Friday, December 2, 2016

The See-Saw of Housing Prices

Housing prices fluctuate due to more than supply-and-demand and inflation.   Monthly costs can make prices swing wildly.

Houses are like any other commodity, subject to the ordinary pressures of supply and demand and inflation.   Some folks like to say they are "different" somehow, in that the supply of land is finite.  This may be true, but the supply of oil, bauxite, and pork bellies is also finite, and yet these things have commodity prices and are not deemed "unique" in any way.   Saying houses are "unique" is just another bullshit argument Real Estate Agents use to sell houses.

The quote, supposedly attributed to Mark Twain (among others ) of "Buy land! They aren't making any more of it!" has bankrupted more amateur investors than anything else.   Yes, they might not be "making any more of it" but if you pay too much for any commodity, no matter whether it is finite or not you can lose your shirt.

If you pay too much for a house, to the point where you will never make your money back or spend decades hemorrhaging cash trying to pay a mortgage, you will never come out ahead.   In addition to land, our lives are also finite, in particular our working lives.

So what affects the price of houses - or more precisely, how do housing prices get to where they are?   Well the most obvious reason is supply and demand.   Again, the idea that the cost of something is equal to the cost of raw materials "plus a modest profit" is naive thinking.   Any commodity is worth what the market says it is worth, and this could be ten times the underlying cost - or one-tenth of it.   As a result, people can make huge profits or go bankrupt, based on supply-and-demand.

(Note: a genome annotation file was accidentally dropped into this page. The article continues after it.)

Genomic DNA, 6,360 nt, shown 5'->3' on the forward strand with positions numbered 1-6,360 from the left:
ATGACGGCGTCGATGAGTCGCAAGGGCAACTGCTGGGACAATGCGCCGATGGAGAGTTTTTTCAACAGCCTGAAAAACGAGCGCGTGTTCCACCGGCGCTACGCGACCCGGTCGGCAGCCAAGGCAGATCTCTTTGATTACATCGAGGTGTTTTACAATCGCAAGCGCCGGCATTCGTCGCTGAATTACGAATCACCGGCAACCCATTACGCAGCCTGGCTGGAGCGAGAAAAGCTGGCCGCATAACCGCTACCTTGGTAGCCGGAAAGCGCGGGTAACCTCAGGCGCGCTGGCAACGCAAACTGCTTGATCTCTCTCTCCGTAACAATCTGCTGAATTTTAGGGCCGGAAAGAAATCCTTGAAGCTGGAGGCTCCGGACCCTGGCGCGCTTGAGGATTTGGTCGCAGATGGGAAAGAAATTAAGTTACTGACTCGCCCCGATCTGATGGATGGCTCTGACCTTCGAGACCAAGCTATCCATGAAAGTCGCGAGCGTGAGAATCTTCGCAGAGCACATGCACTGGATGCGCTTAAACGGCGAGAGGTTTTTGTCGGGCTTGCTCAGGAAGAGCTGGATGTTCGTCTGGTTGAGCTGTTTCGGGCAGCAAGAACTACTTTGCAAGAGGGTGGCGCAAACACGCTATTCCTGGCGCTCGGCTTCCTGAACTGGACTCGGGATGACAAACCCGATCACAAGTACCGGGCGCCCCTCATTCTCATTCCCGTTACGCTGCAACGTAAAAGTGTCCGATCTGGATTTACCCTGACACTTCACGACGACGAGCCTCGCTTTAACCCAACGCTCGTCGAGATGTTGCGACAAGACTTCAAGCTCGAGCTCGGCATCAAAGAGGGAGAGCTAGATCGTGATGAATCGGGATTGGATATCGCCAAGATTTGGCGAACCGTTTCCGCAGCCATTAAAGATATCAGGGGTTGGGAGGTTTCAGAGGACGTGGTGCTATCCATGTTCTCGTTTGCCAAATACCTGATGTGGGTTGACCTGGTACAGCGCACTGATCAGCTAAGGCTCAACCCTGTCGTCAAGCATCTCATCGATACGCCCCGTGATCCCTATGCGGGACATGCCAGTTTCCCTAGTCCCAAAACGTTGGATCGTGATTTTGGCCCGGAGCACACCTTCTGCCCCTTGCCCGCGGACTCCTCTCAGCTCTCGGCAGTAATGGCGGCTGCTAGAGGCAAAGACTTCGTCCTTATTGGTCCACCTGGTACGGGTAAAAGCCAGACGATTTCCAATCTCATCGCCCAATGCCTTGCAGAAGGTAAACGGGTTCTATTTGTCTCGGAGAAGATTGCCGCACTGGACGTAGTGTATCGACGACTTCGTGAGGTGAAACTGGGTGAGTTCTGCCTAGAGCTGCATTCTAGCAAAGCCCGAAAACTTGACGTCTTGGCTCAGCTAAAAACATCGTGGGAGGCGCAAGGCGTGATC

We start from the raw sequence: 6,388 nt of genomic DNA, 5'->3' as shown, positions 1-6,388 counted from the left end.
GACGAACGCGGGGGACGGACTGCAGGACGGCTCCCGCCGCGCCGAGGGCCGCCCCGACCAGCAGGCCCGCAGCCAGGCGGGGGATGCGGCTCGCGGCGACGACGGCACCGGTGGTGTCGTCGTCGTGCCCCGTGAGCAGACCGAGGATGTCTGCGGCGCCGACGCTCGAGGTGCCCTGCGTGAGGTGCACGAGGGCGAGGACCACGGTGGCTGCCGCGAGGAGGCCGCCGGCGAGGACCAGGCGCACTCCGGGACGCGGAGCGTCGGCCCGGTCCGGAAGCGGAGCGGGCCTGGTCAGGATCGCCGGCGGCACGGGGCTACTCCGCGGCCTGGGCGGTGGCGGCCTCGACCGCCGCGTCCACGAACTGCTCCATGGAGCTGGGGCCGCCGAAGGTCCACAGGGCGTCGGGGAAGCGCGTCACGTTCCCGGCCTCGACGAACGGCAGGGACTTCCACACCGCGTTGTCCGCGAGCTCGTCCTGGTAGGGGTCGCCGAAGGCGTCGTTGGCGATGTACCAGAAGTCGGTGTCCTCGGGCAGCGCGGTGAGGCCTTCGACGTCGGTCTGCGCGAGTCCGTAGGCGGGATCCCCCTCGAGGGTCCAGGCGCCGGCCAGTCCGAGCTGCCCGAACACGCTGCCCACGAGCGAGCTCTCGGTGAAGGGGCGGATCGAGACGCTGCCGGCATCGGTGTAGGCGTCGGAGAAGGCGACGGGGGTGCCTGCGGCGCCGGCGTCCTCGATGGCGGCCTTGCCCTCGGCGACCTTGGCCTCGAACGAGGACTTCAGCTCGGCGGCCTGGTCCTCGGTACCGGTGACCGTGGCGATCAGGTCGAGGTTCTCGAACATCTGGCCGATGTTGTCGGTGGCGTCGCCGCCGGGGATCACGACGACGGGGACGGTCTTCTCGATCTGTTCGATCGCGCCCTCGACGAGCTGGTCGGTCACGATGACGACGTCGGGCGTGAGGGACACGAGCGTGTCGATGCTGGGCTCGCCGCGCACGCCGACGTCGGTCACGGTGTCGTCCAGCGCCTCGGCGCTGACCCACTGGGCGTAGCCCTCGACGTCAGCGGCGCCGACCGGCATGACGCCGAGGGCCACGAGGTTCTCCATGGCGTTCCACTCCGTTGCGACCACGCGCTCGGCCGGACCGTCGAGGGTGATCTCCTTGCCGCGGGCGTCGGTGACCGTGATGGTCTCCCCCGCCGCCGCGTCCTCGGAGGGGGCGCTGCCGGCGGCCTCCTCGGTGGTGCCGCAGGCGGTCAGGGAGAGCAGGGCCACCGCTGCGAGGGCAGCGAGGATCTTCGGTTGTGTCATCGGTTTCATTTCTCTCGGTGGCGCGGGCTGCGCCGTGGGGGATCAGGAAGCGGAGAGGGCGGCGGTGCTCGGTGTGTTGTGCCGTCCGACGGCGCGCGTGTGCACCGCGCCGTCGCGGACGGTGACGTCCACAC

Market demand for houses is driven by a number of factors - demographics being one of them.  Whenever a new generation of 20-somethings comes of age, demand for "first time" buyer homes will spike.   People reach a certain age, usually the late 20's or early 30's and decide they need to nest.   It may be a biological urge.   Women want a place to settle down and give birth.  Men want a fancy cave to show off to their fellow cave-men.   It probably goes as far back as that.

Similarly, we are seeing a generation of oldsters die off.  When baby boomers drop in droves, the cost of housing in retirement communities may plummet.   It remains to be seen.   Here on our retirement island, a lot of houses are coming on the market - and being snapped up not by retiring 60-somethings, but vacationing 50-somethings.   It is an interesting change in demographics, to say the least.

In addition to demographics, there is also economics.   When an area expands economically and jobs are created, the demand for housing booms.  When demand slackens, you have a bust.   My brother once wrote an article about the oil-shale development in Parachute, Colorado during the Carter years.  It was a precursor to the fracking boom we have today, but run by the government.  Overnight, houses went up and prices skyrocketed.   When Reagan took office, he cancelled the program (and took the solar panels off the roof of the White House) and Parachute became a ghost town in short order.

We see similar things in fracking towns and oil sands towns today.  Compounding this problem is overbuilding by developers - each hoping to be the one seated when the music stops.  If you don't overbuild, the other fellow will - and reap all the profits.   Capitalism is not an exact science.